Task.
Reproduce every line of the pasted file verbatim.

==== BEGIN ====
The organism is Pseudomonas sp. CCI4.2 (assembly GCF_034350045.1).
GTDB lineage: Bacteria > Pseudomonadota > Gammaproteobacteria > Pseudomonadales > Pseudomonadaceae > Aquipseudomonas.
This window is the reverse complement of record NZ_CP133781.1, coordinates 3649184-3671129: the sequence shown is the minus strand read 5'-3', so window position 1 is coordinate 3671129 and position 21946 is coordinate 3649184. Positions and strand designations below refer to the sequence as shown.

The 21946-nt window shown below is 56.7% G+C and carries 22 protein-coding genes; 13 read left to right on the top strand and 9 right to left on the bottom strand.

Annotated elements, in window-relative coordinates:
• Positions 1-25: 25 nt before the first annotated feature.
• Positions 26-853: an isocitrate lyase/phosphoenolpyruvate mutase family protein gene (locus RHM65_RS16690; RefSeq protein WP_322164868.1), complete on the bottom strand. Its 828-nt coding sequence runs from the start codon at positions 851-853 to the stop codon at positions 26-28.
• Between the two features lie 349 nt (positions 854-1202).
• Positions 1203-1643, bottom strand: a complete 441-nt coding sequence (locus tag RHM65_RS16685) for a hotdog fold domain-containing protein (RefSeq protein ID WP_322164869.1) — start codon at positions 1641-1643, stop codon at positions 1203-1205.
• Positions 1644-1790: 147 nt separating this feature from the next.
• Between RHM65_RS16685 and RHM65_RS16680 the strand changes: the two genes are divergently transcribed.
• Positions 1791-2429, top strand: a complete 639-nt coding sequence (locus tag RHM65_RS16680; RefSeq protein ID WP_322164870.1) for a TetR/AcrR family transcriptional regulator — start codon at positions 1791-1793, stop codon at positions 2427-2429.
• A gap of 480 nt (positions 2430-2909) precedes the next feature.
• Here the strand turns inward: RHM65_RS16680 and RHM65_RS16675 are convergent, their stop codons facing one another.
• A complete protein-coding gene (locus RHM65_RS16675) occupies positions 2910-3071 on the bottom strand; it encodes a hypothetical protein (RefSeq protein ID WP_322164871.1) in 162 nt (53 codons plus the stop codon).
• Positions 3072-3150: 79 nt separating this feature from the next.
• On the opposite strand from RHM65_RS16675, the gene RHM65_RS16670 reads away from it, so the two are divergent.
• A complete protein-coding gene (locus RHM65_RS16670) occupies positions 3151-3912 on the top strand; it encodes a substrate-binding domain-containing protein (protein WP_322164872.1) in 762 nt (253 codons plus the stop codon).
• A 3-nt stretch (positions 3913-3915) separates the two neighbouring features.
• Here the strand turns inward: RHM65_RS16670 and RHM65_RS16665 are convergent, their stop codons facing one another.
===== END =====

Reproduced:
The organism is Pseudomonas sp. CCI4.2 (assembly GCF_034350045.1).
GTDB lineage: Bacteria > Pseudomonadota > Gammaproteobacteria > Pseudomonadales > Pseudomonadaceae > Aquipseudomonas.
This window is the reverse complement of record NZ_CP133781.1, coordinates 3649184-3671129: the sequence shown is the minus strand read 5'-3', so window position 1 is coordinate 3671129 and position 21946 is coordinate 3649184. Positions and strand designations below refer to the sequence as shown.

The 21946-nt window shown below is 56.7% G+C and carries 22 protein-coding genes; 13 read left to right on the top strand and 9 right to left on the bottom strand.

Annotated elements, in window-relative coordinates:
• Positions 1-25: 25 nt before the first annotated feature.
• Positions 26-853: an isocitrate lyase/phosphoenolpyruvate mutase family protein gene (locus RHM65_RS16690; RefSeq protein WP_322164868.1), complete on the bottom strand. Its 828-nt coding sequence runs from the start codon at positions 851-853 to the stop codon at positions 26-28.
• Between the two features lie 349 nt (positions 854-1202).
• Positions 1203-1643, bottom strand: a complete 441-nt coding sequence (locus tag RHM65_RS16685) for a hotdog fold domain-containing protein (RefSeq protein ID WP_322164869.1) — start codon at positions 1641-1643, stop codon at positions 1203-1205.
• Positions 1644-1790: 147 nt separating this feature from the next.
• Between RHM65_RS16685 and RHM65_RS16680 the strand changes: the two genes are divergently transcribed.
• Positions 1791-2429, top strand: a complete 639-nt coding sequence (locus tag RHM65_RS16680; RefSeq protein ID WP_322164870.1) for a TetR/AcrR family transcriptional regulator — start codon at positions 1791-1793, stop codon at positions 2427-2429.
• A gap of 480 nt (positions 2430-2909) precedes the next feature.
• Here the strand turns inward: RHM65_RS16680 and RHM65_RS16675 are convergent, their stop codons facing one another.
• A complete protein-coding gene (locus RHM65_RS16675) occupies positions 2910-3071 on the bottom strand; it encodes a hypothetical protein (RefSeq protein ID WP_322164871.1) in 162 nt (53 codons plus the stop codon).
• Positions 3072-3150: 79 nt separating this feature from the next.
• On the opposite strand from RHM65_RS16675, the gene RHM65_RS16670 reads away from it, so the two are divergent.
• A complete protein-coding gene (locus RHM65_RS16670) occupies positions 3151-3912 on the top strand; it encodes a substrate-binding domain-containing protein (protein WP_322164872.1) in 762 nt (253 codons plus the stop codon).
• A 3-nt stretch (positions 3913-3915) separates the two neighbouring features.
• Here the strand turns inward: RHM65_RS16670 and RHM65_RS16665 are convergent, their stop codons facing one another.